Once I decided to make the move to pass her I did it in one fell swoop and carried the momentum until I was well out of sight. The point is to “intimidate” the other runner by making it look easy. Fake it if you have to: straighten your posture, control your breathing, greet & thank the runner graciously and make them think “oh man, there’s no way I can put up a fight” as you pass them.
There wasn’t much that Ryan needed to say to me as I swept into the aid station, downed a cup of water, and took off over the bridge. I was still running as if the woman I had passed was hot on my heels. I knew that he knew that I knew (confused yet?!) that I could hold her off.
This next stretch took us along a paved bike path for a bit before shooting us straight up & then straight down the ski slopes for the final 2 miles to the finish.
I continued to pass runners ahead of me. I must have passed 5 or 6 of them in this final section. I knew I didn’t need to (I was now in the lead by a solid 6 minutes) but it felt good and I was having fun so I kept it up. It’s always a nice feeling when your increase in effort is matched by an increase in speed.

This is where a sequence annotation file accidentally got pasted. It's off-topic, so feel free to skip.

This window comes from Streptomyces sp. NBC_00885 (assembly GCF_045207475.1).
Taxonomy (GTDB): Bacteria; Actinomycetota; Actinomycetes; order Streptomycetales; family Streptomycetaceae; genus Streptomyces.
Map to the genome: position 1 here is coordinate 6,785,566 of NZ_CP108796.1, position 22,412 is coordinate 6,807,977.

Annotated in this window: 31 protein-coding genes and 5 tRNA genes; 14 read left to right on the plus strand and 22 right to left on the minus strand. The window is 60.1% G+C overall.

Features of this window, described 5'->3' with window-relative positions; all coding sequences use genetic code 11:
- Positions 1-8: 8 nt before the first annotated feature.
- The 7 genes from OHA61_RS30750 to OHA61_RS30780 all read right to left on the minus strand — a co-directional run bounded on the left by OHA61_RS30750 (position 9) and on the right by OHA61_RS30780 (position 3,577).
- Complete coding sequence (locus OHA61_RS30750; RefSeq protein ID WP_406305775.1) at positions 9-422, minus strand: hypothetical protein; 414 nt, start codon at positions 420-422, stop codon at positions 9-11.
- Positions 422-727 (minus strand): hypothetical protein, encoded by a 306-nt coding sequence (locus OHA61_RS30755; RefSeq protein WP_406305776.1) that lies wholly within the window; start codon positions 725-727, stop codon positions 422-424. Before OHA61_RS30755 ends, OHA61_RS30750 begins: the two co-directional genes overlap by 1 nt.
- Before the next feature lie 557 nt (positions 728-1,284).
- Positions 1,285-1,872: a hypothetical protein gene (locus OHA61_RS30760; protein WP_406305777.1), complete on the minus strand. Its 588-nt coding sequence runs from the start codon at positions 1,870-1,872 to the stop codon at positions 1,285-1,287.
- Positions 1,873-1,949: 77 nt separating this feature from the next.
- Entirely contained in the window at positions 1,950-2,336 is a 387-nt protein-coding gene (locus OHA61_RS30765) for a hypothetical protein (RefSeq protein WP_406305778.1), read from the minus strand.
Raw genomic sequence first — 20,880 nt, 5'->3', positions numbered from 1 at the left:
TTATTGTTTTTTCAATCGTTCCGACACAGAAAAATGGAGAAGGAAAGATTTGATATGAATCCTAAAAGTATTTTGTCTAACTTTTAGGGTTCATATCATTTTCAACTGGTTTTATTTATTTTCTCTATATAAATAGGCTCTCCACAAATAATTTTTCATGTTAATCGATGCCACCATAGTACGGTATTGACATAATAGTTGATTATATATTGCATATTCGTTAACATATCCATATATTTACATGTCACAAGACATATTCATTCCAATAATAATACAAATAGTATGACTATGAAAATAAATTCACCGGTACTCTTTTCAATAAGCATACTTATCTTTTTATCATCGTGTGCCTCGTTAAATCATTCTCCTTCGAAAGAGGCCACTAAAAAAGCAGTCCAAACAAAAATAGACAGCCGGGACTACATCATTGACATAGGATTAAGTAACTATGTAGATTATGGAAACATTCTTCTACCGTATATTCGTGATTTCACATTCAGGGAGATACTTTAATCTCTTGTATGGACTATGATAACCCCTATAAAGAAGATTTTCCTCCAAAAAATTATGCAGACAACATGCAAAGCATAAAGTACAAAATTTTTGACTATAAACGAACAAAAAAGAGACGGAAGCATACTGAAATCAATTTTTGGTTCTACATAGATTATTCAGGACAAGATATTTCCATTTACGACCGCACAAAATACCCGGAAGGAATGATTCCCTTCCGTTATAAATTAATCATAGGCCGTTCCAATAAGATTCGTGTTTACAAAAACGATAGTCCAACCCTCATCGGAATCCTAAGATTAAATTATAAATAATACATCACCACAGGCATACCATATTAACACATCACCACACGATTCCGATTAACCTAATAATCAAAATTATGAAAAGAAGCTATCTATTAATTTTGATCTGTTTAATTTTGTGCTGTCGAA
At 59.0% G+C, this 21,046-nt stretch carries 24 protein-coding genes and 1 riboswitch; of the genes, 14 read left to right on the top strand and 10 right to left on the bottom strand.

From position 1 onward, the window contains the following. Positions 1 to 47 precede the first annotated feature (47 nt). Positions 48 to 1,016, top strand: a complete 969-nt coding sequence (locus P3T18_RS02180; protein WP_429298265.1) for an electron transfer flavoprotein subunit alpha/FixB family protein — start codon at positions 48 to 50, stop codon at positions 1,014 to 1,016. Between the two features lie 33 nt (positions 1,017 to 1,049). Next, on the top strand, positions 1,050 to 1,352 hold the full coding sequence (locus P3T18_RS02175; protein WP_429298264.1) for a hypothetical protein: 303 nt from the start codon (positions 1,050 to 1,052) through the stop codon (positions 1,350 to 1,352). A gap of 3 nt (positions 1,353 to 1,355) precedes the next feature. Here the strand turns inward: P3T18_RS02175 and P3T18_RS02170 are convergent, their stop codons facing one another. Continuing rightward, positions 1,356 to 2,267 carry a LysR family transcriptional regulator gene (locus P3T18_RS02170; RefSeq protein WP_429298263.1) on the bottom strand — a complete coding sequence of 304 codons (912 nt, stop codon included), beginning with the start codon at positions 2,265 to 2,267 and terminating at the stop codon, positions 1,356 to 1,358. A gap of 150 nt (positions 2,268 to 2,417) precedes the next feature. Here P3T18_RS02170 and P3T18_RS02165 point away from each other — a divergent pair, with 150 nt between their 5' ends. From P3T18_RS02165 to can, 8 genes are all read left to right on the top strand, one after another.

I rounded the corner off the trail and popped onto a flat park path. The finish line!
This is that “faking it” face I was talking about earlier…
A certain fuzzy butt couldn’t have been happier to see me come through the finish, first place or not!
Either it was, in fact, “the most challenging marathon you’ll ever run” or all the fast Colorado trail runners slept in — only two runners finished in under 4 hours and only 3% of the women (2/58) and 25% of the men (30/113) finished the race in under 5 hours. Either way, I’m pretty pleased with how I felt out there and how I’m feeling the day after. Yesterday was definitely a solid confidence booster for the 50 miler coming up in 3 weeks.
|MY FINISH STATS|
|Total distance (miles)
Average pace (min/mile)